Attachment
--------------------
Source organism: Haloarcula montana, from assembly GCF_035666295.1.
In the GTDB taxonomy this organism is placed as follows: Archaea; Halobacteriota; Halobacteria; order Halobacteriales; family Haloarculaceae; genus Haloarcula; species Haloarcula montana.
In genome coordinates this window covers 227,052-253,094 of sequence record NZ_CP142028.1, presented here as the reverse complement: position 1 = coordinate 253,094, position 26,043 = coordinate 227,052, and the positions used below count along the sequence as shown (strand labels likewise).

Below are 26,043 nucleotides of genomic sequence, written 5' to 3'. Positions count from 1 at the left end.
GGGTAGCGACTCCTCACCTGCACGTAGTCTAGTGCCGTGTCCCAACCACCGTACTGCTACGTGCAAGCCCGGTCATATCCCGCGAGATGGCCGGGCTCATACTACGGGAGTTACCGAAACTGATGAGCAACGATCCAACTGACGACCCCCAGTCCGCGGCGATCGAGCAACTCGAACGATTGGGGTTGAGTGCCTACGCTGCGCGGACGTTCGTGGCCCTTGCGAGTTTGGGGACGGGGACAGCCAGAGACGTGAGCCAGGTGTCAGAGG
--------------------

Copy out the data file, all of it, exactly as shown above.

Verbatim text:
Source organism: Haloarcula montana, from assembly GCF_035666295.1.
In the GTDB taxonomy this organism is placed as follows: Archaea; Halobacteriota; Halobacteria; order Halobacteriales; family Haloarculaceae; genus Haloarcula; species Haloarcula montana.
In genome coordinates this window covers 227,052-253,094 of sequence record NZ_CP142028.1, presented here as the reverse complement: position 1 = coordinate 253,094, position 26,043 = coordinate 227,052, and the positions used below count along the sequence as shown (strand labels likewise).

Below are 26,043 nucleotides of genomic sequence, written 5' to 3'. Positions count from 1 at the left end.
GGGTAGCGACTCCTCACCTGCACGTAGTCTAGTGCCGTGTCCCAACCACCGTACTGCTACGTGCAAGCCCGGTCATATCCCGCGAGATGGCCGGGCTCATACTACGGGAGTTACCGAAACTGATGAGCAACGATCCAACTGACGACCCCCAGTCCGCGGCGATCGAGCAACTCGAACGATTGGGGTTGAGTGCCTACGCTGCGCGGACGTTCGTGGCCCTTGCGAGTTTGGGGACGGGGACAGCCAGAGACGTGAGCCAGGTGTCAGAGG